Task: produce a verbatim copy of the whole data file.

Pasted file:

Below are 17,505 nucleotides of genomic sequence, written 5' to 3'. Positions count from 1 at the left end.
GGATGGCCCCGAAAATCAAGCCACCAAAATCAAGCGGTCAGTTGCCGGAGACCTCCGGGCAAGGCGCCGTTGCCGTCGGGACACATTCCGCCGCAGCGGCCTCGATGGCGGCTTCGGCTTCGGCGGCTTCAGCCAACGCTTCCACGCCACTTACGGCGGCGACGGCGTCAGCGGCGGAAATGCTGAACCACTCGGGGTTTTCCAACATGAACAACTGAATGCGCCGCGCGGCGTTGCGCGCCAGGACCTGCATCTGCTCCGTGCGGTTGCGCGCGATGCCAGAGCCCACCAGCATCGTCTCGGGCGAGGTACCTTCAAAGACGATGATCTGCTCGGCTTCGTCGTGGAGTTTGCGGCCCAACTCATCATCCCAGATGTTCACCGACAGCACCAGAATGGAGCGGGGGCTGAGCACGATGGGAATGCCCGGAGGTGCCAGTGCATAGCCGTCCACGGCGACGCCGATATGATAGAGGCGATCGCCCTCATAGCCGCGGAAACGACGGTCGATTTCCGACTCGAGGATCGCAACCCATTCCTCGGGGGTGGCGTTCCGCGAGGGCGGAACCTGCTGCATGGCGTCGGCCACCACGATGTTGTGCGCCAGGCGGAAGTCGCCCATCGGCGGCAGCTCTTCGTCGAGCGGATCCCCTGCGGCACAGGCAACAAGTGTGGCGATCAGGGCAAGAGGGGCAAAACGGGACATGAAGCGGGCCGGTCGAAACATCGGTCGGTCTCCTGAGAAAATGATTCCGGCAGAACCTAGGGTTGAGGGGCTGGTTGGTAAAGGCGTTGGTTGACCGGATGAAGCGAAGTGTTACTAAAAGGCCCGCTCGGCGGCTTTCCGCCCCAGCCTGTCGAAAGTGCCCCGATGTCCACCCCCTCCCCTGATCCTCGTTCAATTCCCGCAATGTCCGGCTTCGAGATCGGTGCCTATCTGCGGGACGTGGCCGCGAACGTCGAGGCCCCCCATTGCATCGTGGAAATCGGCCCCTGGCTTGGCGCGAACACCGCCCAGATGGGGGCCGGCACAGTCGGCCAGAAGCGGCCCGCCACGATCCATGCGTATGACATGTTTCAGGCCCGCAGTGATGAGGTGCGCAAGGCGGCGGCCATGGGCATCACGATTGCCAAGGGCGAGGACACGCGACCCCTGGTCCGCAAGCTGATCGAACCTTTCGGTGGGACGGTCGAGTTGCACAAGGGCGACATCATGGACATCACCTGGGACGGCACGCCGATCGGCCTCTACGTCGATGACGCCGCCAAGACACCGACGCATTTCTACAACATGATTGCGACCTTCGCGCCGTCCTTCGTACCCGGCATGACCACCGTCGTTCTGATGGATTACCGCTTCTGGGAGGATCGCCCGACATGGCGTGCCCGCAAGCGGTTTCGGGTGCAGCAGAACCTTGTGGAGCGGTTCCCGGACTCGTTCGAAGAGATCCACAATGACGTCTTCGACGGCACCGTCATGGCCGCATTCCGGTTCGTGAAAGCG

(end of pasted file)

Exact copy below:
Below are 17,505 nucleotides of genomic sequence, written 5' to 3'. Positions count from 1 at the left end.
GGATGGCCCCGAAAATCAAGCCACCAAAATCAAGCGGTCAGTTGCCGGAGACCTCCGGGCAAGGCGCCGTTGCCGTCGGGACACATTCCGCCGCAGCGGCCTCGATGGCGGCTTCGGCTTCGGCGGCTTCAGCCAACGCTTCCACGCCACTTACGGCGGCGACGGCGTCAGCGGCGGAAATGCTGAACCACTCGGGGTTTTCCAACATGAACAACTGAATGCGCCGCGCGGCGTTGCGCGCCAGGACCTGCATCTGCTCCGTGCGGTTGCGCGCGATGCCAGAGCCCACCAGCATCGTCTCGGGCGAGGTACCTTCAAAGACGATGATCTGCTCGGCTTCGTCGTGGAGTTTGCGGCCCAACTCATCATCCCAGATGTTCACCGACAGCACCAGAATGGAGCGGGGGCTGAGCACGATGGGAATGCCCGGAGGTGCCAGTGCATAGCCGTCCACGGCGACGCCGATATGATAGAGGCGATCGCCCTCATAGCCGCGGAAACGACGGTCGATTTCCGACTCGAGGATCGCAACCCATTCCTCGGGGGTGGCGTTCCGCGAGGGCGGAACCTGCTGCATGGCGTCGGCCACCACGATGTTGTGCGCCAGGCGGAAGTCGCCCATCGGCGGCAGCTCTTCGTCGAGCGGATCCCCTGCGGCACAGGCAACAAGTGTGGCGATCAGGGCAAGAGGGGCAAAACGGGACATGAAGCGGGCCGGTCGAAACATCGGTCGGTCTCCTGAGAAAATGATTCCGGCAGAACCTAGGGTTGAGGGGCTGGTTGGTAAAGGCGTTGGTTGACCGGATGAAGCGAAGTGTTACTAAAAGGCCCGCTCGGCGGCTTTCCGCCCCAGCCTGTCGAAAGTGCCCCGATGTCCACCCCCTCCCCTGATCCTCGTTCAATTCCCGCAATGTCCGGCTTCGAGATCGGTGCCTATCTGCGGGACGTGGCCGCGAACGTCGAGGCCCCCCATTGCATCGTGGAAATCGGCCCCTGGCTTGGCGCGAACACCGCCCAGATGGGGGCCGGCACAGTCGGCCAGAAGCGGCCCGCCACGATCCATGCGTATGACATGTTTCAGGCCCGCAGTGATGAGGTGCGCAAGGCGGCGGCCATGGGCATCACGATTGCCAAGGGCGAGGACACGCGACCCCTGGTCCGCAAGCTGATCGAACCTTTCGGTGGGACGGTCGAGTTGCACAAGGGCGACATCATGGACATCACCTGGGACGGCACGCCGATCGGCCTCTACGTCGATGACGCCGCCAAGACACCGACGCATTTCTACAACATGATTGCGACCTTCGCGCCGTCCTTCGTACCCGGCATGACCACCGTCGTTCTGATGGATTACCGCTTCTGGGAGGATCGCCCGACATGGCGTGCCCGCAAGCGGTTTCGGGTGCAGCAGAACCTTGTGGAGCGGTTCCCGGACTCGTTCGAAGAGATCCACAATGACGTCTTCGACGGCACCGTCATGGCCGCATTCCGGTTCGTGAAAGCG